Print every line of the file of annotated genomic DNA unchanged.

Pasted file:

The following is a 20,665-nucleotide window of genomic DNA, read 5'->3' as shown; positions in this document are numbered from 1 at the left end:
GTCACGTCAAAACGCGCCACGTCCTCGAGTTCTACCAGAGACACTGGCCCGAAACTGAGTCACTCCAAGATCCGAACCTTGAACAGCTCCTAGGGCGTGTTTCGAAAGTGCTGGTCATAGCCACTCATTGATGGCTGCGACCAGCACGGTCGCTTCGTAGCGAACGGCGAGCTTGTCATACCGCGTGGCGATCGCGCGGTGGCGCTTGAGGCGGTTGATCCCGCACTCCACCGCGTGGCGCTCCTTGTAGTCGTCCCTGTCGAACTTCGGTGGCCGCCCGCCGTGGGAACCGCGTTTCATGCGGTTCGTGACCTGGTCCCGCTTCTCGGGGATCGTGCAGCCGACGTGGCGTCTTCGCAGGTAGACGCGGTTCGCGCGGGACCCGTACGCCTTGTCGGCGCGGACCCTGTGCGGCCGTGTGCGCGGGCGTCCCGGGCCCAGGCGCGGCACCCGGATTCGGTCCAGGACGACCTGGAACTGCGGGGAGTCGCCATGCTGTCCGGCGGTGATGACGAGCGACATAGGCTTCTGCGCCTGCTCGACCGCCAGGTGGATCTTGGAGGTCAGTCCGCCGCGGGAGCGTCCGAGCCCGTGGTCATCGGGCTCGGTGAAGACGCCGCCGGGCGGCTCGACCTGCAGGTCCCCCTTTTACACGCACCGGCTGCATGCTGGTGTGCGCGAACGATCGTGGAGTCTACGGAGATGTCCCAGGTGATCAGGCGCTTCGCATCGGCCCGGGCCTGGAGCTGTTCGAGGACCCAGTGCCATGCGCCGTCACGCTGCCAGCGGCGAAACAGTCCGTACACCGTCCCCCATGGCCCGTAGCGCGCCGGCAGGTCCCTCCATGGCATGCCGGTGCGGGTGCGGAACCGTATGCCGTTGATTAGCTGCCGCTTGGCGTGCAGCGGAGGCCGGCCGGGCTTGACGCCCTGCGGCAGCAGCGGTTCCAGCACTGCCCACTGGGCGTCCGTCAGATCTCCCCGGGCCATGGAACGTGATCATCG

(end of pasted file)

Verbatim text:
The following is a 20,665-nucleotide window of genomic DNA, read 5'->3' as shown; positions in this document are numbered from 1 at the left end:
GTCACGTCAAAACGCGCCACGTCCTCGAGTTCTACCAGAGACACTGGCCCGAAACTGAGTCACTCCAAGATCCGAACCTTGAACAGCTCCTAGGGCGTGTTTCGAAAGTGCTGGTCATAGCCACTCATTGATGGCTGCGACCAGCACGGTCGCTTCGTAGCGAACGGCGAGCTTGTCATACCGCGTGGCGATCGCGCGGTGGCGCTTGAGGCGGTTGATCCCGCACTCCACCGCGTGGCGCTCCTTGTAGTCGTCCCTGTCGAACTTCGGTGGCCGCCCGCCGTGGGAACCGCGTTTCATGCGGTTCGTGACCTGGTCCCGCTTCTCGGGGATCGTGCAGCCGACGTGGCGTCTTCGCAGGTAGACGCGGTTCGCGCGGGACCCGTACGCCTTGTCGGCGCGGACCCTGTGCGGCCGTGTGCGCGGGCGTCCCGGGCCCAGGCGCGGCACCCGGATTCGGTCCAGGACGACCTGGAACTGCGGGGAGTCGCCATGCTGTCCGGCGGTGATGACGAGCGACATAGGCTTCTGCGCCTGCTCGACCGCCAGGTGGATCTTGGAGGTCAGTCCGCCGCGGGAGCGTCCGAGCCCGTGGTCATCGGGCTCGGTGAAGACGCCGCCGGGCGGCTCGACCTGCAGGTCCCCCTTTTACACGCACCGGCTGCATGCTGGTGTGCGCGAACGATCGTGGAGTCTACGGAGATGTCCCAGGTGATCAGGCGCTTCGCATCGGCCCGGGCCTGGAGCTGTTCGAGGACCCAGTGCCATGCGCCGTCACGCTGCCAGCGGCGAAACAGTCCGTACACCGTCCCCCATGGCCCGTAGCGCGCCGGCAGGTCCCTCCATGGCATGCCGGTGCGGGTGCGGAACCGTATGCCGTTGATTAGCTGCCGCTTGGCGTGCAGCGGAGGCCGGCCGGGCTTGACGCCCTGCGGCAGCAGCGGTTCCAGCACTGCCCACTGGGCGTCCGTCAGATCTCCCCGGGCCATGGAACGTGATCATCG